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Anthony LaMarca

 

Integrated Platforms Research, Intel Labs

University of Washington Allen Center AC436
Seattle, WA 98195 USA
anthony.lamarca@intel.com


Biography

Research

Publications

Personal
(external link)

 

Current Research Project


 

Intel Science and Technology Center on Pervasive Computing (2011-)

 

 

In 2011, Intel announced the creation of a set of science and technology centers to help develop future technology in collaboration with top university research departments. (See the Intel press release and white paper describing these new research centers.) I will be a researcher in the new center forming at the University of Washington focusing on Pervasive Computing.
 

 

Selected past Intel projects I worked on

Everyday Sensing and Perception (2007-2010)

 

 

 

 

 

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The Everyday Sensing and Perception (ESP) project sought to develop technology that can infer a user’s context with 90% accuracy over 90% of their day. ESP focused on the perception of everyday situations that many context-aware applications depend on. Specifically, ESP developed algorithms to infer:

  • Location: Where is the user, in both absolute (latitude, longitude) as well as symbolic (Grocery Store) terms?
  • Activity: What is the user doing right now in terms of physical (standing) and object-based (washing dishes) activity?
  • Gesture and Pose: What gesture is the user making with their hands, how are they standing and what are they pointing at?
  • Social interaction: Who is the user interacting with and what role are they acting in (teacher)?

 

To reach a 90% level of coverage, the ESP research approach employed sensors integrated into a user’s mobile devices to sense their environment and how they interact with it. ESP investigated both low-power, low data-rate sensors (e.g., RFID tags, accelerometers and radios), as well as high data-rate sensors (e.g., video cameras and microphones). To achieve 90% level of accuracy, ESP developed state algorithms employing joint modeling of video and audio data with other worn sensors, on-the-fly refinement of user models with online learning, parallelization of machine learning algorithms and compressive sensing and synopsis based reasoning for mobile devices.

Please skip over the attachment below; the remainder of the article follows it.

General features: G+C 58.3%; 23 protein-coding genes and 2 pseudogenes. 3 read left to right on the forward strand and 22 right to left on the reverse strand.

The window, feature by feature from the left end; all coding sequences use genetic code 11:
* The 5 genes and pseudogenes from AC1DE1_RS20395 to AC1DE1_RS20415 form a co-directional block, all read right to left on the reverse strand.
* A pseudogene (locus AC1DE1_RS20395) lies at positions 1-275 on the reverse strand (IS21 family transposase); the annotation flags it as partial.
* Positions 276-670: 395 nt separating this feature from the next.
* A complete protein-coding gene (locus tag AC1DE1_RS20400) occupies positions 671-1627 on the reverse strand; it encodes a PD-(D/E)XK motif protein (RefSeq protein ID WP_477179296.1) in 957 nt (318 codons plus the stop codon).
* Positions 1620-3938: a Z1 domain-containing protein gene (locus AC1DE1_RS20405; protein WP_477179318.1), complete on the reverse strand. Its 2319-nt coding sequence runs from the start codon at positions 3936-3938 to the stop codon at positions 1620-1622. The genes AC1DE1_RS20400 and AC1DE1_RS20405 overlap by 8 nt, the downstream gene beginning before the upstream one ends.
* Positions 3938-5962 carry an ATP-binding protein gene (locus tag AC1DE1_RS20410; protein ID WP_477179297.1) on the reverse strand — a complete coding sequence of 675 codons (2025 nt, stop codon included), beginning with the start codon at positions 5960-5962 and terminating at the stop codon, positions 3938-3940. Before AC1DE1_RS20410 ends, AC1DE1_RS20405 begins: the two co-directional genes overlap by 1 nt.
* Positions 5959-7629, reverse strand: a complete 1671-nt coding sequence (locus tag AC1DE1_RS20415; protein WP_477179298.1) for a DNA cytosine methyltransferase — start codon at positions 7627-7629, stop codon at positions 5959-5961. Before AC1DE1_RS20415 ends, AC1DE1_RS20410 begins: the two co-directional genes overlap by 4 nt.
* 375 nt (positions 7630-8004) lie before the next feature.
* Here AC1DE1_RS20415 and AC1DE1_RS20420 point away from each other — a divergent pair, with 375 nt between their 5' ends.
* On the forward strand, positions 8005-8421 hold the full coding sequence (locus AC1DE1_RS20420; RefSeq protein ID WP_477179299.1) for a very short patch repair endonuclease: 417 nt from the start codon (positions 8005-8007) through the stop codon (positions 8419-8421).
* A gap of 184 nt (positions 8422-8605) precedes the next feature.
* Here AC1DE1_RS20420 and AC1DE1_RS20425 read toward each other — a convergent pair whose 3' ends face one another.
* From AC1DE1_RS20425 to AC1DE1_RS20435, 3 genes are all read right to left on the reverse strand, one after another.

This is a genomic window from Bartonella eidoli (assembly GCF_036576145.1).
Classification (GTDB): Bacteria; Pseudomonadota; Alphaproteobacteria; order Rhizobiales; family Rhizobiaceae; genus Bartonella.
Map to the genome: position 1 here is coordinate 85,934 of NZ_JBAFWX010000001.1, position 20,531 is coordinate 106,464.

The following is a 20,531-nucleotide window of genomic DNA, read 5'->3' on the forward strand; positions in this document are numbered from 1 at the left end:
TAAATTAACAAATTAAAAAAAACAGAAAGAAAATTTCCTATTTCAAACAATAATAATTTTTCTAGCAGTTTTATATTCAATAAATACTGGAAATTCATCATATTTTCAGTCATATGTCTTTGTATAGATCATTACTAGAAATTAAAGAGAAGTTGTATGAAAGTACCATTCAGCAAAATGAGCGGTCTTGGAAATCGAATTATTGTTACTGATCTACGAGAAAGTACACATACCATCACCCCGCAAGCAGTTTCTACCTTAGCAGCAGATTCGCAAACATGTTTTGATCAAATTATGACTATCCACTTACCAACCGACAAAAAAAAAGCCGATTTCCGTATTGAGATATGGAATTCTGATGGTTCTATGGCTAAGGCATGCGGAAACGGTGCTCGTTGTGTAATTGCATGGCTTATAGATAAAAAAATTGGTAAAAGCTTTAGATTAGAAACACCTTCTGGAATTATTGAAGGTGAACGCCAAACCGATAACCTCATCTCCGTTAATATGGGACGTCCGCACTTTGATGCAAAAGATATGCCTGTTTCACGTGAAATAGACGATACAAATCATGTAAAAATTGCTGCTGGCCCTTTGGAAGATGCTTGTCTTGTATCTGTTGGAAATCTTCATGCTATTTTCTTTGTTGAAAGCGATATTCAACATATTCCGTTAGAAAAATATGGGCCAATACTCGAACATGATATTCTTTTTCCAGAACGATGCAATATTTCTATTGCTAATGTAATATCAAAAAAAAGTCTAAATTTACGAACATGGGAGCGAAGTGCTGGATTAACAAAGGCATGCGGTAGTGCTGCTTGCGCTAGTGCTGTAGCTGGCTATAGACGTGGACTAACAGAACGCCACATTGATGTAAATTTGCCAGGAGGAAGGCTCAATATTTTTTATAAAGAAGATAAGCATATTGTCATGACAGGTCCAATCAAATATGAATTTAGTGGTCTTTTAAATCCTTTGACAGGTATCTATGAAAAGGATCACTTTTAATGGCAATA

The ESP project also investigated a variety of applications and new device form factors that are enabled by rich, continuous context information. We  specifically focused on systems that coupled camera-based perception with projectors and tablet displays.

 

 

Place Lab

(2003-2007)

 

 

The goal of the Place Lab project was to build a privacy-observant indoor/outdoor location system for commodity laptops, cell phones and PDAs. Place Lab was the first system to demonstrate the viability of metro-scale coverage by an 802.11 location system and was influential in the creation of SkyHook and other commercial beacon-based location systems. Place Lab was an open sourced project and can be downloaded from placelab.org.

 
 

PlantCare

 

(2001-2002)

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The PlantCare project investigated challenges associated with an automated, sensor and actuator-rich, ubiquitous system. The ambitious goal was to build a system capable of monitoring the dryness of house plants and to deploy a robot to water the ones needing attention. (While we learned about deploying and maintaining sensor networks as well as instrumenting robots with novel sensors and chargers, we never managed to build a robust system.)